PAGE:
Child sexual abuse (CSA), while not a new problem, has only received significant attention in both academic and public arenas within the last two decades.
From Chocolate to Morphine: Everything You Need to Know About Mind-Altering Drugs (Revised and Updated)by Andrew Weil Winifred Rosen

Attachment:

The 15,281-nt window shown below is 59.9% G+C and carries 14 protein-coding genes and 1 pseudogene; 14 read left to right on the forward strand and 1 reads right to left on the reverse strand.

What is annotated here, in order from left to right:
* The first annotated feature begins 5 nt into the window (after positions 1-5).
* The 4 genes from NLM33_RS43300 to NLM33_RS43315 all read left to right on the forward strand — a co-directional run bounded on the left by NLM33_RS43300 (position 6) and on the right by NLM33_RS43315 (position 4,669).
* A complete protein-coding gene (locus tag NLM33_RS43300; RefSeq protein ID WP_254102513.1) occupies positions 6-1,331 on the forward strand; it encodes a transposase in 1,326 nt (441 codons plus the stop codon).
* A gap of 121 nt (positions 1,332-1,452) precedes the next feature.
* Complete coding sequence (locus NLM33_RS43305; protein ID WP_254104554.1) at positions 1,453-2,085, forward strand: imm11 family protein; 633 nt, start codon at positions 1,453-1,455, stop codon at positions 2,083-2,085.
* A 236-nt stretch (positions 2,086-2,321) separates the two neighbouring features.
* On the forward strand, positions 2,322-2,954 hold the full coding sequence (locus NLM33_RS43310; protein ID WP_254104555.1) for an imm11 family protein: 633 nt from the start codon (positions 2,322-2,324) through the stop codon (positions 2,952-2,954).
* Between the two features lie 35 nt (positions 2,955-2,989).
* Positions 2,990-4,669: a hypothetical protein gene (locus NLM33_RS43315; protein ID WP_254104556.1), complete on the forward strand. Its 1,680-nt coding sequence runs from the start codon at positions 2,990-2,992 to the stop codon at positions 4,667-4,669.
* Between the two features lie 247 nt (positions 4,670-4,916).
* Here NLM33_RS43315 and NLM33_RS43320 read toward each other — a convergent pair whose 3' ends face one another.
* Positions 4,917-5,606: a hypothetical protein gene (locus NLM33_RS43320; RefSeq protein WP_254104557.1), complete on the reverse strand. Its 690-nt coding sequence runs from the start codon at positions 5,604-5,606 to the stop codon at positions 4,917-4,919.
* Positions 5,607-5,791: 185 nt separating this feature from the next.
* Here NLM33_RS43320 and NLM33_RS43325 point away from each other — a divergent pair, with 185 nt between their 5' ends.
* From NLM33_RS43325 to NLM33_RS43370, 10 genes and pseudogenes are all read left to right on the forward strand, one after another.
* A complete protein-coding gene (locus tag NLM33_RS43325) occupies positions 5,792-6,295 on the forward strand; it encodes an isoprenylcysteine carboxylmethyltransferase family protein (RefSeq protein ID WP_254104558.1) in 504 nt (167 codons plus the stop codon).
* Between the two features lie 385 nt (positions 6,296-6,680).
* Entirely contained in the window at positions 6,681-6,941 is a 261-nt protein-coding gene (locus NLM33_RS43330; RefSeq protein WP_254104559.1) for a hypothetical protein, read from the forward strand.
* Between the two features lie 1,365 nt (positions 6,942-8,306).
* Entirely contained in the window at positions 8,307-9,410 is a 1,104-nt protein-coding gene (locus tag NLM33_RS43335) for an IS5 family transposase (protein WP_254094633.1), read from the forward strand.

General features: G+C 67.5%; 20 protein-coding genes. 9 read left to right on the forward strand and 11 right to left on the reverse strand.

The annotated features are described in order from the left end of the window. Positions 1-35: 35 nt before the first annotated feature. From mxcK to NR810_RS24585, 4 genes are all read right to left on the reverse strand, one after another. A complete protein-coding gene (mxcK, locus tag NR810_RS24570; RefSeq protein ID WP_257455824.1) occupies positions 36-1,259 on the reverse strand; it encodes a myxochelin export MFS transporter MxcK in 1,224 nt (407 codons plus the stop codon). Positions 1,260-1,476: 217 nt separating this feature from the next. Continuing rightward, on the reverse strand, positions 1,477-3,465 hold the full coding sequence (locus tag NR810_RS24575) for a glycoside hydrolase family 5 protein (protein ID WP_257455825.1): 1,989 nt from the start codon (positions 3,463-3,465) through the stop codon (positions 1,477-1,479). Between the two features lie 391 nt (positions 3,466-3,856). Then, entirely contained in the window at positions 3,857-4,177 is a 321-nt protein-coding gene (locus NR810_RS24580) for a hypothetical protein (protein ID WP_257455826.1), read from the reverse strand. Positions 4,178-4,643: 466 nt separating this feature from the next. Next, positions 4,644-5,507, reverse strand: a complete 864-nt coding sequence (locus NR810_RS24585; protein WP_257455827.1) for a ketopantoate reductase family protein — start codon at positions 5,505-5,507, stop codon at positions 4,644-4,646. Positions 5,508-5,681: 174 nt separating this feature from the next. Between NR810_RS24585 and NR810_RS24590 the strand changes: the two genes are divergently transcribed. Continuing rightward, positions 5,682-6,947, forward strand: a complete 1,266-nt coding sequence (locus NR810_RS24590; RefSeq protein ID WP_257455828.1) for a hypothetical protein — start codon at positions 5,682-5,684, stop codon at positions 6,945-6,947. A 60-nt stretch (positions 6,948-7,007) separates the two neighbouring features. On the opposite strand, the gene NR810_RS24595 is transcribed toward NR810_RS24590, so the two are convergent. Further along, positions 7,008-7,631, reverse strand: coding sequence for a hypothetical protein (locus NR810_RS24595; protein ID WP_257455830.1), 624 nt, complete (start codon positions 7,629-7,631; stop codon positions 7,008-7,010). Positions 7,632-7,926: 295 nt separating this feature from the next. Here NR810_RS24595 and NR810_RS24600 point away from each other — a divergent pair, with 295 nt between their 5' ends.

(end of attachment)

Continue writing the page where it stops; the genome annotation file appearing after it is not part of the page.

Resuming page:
From coffee to marijuana to smart drugs, Dr. Weil's definitive guide to legal and illegal drugs - revised and updated for the 1990's. The authors insist that readers learn to distinguish drug use from drug abuse. As long as society continues to call all those who take disapproved substances "drug abusers," it will have an insoluble problem of enormous proportions. Real drug abusers are those in bad relationships with drugs,* whether the drugs are approved or disapproved by society, and unfortunately little can be done to help them, unless they want to change. Preventing drug abuse is a realistic goal. Two approaches are possible. One is to teach people, especially young people, how to satisfy their needs and desires without recourse to drugs. The second is to teach people how to form good relationships with drugs so that if they choose to use drugs, they will continue to be users and never become abusers.